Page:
not all collapsed lungs are punctured

Tuesday, November 15, 2016

It seems that Rob Gronkowski of the New England Patriots is teaching us about medicine, one injured body part at a time. This week it’s about the pneumothorax he sustained after a hard tackle and there is a reminder that the press tries hard but sometimes needs help getting the medical terminology just right. Gronkowski has been reported to have either a collapsed lung, a punctured lung, or both. But while all punctured lungs will result in a pneumothorax, not every pneumothorax is due to a punctured lung.

 

pleura

Normal Anatomy

pneumothorax

Right Lung Pneumothorax

Let’s start with normal anatomy. We breathe like a bellows. The ribs swing out and the diaphragm, the muscle separating the chest and abdomen pushes down allowing air to be inhaled and sucked through the mouth and trachea into the lungs. Exhaling reverses the process. The lungs have to slide along the inside of the rib cage to inflate and deflate and for this to happen, both the lung and the ribs have a slippery lining called the pleura. The two are stuck together by negative pressure and should the seal between the two linings break, part of the lung can fall away from the chest wall and collapse. This is a pneumothorax (pneumo=air + thorax= chest) or air in the chest where it doesn’t belong.

Most often a pneumothorax happens spontaneously, when a bleb or weakened portion of lung leaks and breaks the negative pressure seal. It can happen in tall thin young people or in people with end stage COPD whose lungs are more fragile. A pneumothorax can also happen due to trauma and the jagged edge of a broken rib can damage lung tissue causing a leak. This is the punctured lung scenario that was reported to have happened to Mr. Gronkowski, though the broken rib idea wasn’t mentioned. Punctured lungs can also happen because of penetrating trauma like from a gunshot or stab wound and they have their own issues and complications.

The diagnosis is usually made by chest x-ray. In trauma, like Mr. Gronkowski, the x-ray is meant to look for the complications of the chest wall injury, including pneumothorax and pulmonary contusion, or bruising of the lung. Specific ribs x-rays tend not to be taken since it doesn’t really matter whether the ribs are bruised or broken…it’s all about what’s happening underneath. And for the doc, underneath may also include the upper abdomen, since the ribs protect the organs just below the diaphragm including the liver and spleen.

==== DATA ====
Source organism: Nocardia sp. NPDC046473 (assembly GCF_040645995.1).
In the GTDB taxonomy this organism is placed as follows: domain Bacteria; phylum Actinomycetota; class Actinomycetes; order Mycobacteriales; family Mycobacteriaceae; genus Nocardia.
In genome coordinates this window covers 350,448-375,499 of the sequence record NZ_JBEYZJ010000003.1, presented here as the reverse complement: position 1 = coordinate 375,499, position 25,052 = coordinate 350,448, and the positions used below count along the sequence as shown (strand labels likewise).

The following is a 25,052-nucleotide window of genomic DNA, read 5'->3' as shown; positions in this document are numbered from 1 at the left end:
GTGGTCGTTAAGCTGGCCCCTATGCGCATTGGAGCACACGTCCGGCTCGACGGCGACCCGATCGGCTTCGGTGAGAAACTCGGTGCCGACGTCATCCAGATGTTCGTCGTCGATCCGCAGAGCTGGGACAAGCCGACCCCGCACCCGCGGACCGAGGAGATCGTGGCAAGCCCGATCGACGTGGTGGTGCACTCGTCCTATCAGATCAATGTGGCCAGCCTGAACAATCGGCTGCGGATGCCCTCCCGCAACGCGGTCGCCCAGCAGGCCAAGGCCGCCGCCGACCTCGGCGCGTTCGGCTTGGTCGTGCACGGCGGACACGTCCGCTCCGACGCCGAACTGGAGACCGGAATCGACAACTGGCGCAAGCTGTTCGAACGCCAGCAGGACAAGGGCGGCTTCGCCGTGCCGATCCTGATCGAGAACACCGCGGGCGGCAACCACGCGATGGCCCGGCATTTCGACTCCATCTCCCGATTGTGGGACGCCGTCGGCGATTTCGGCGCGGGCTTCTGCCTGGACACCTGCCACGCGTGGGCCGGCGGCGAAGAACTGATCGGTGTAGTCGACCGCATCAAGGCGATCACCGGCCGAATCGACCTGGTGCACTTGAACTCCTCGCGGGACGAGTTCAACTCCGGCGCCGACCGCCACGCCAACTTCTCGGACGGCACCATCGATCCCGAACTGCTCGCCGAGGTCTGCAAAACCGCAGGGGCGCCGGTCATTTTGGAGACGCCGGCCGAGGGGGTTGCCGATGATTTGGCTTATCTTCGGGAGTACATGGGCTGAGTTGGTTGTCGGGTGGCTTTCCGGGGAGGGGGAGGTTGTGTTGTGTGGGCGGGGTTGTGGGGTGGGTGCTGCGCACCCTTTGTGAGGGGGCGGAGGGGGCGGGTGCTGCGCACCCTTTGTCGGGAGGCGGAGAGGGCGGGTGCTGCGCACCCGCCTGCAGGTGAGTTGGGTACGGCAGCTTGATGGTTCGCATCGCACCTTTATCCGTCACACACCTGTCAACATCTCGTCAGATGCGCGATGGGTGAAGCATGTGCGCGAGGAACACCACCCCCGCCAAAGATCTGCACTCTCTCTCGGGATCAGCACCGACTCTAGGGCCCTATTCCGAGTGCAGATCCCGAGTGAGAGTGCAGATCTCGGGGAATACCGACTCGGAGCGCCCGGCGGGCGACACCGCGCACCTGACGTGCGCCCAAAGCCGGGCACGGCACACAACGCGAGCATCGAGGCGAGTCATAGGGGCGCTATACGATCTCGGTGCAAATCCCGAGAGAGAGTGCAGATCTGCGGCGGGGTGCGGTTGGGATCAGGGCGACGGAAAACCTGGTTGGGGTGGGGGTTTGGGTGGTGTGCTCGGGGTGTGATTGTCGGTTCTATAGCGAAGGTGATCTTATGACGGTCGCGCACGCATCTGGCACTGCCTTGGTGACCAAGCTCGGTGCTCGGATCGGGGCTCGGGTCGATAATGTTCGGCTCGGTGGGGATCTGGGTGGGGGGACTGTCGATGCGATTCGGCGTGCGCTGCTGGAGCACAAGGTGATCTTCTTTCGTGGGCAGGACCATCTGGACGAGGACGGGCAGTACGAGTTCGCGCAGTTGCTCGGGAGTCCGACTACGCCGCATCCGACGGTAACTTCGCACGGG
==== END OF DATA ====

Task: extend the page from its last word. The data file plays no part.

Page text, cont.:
pneumothorax 2

Arrows show the collapsed lung edge pulled away from the ribs

The treatment of a pneumothorax depends upon how much of the lung has collapsed and whether the patient can tolerate the loss of lung function. If the percentage is small and the patient is doing well, delivering enough oxygen to their blood and not complaining of significant shortness of breath, watchful waiting may be the treatment of choice and the body will absorb the air and the lung will re-expand on its own.

If the pneumothorax is too large or if the patient is not doing well, the air in the pleural space between the two linings can be removed, either one time with a needle or by placing a tube into that space and sucking the air out under negative pressure causing the lung to expand. The tube may be left in place for a day or two to allow the lung to heal and the situation to settle down. Some people need operations to repair the weak areas of the lung to prevent repeat events and sometimes the damaged lung area is purposefully irritated so that it will scar down and adhere to the chest wall to prevent further collapse.

Not all collapsed lungs are easy to treat; they can be recurrent and treatment failures happen. There are also life threatening complications, including tension pneumothorax where the damaged lung tissue does not seal off and enough air flows into the pleural space to cause the heart to shift and prevent it from beating properly.

Since it appears that Mr. Gornkowski’s pneumothorax was small, the treatment was watchful waiting and if repeat x-rays show that the air has been reabsorbed, the ability to return to play will depend upon how much pain he has from his chest wall. Bruised ribs hurt and it can be tough to take a deep breath, and twist and turn. For mere mortals, chest wall pain can last a few weeks and can make routine daily activities tough to accomplish. For pro athletes, playing through pain is an expectation, as long as damage won’t result from ignoring the body’s message to rest.  And here is where the athlete and the doc share the same credo…first do no harm.

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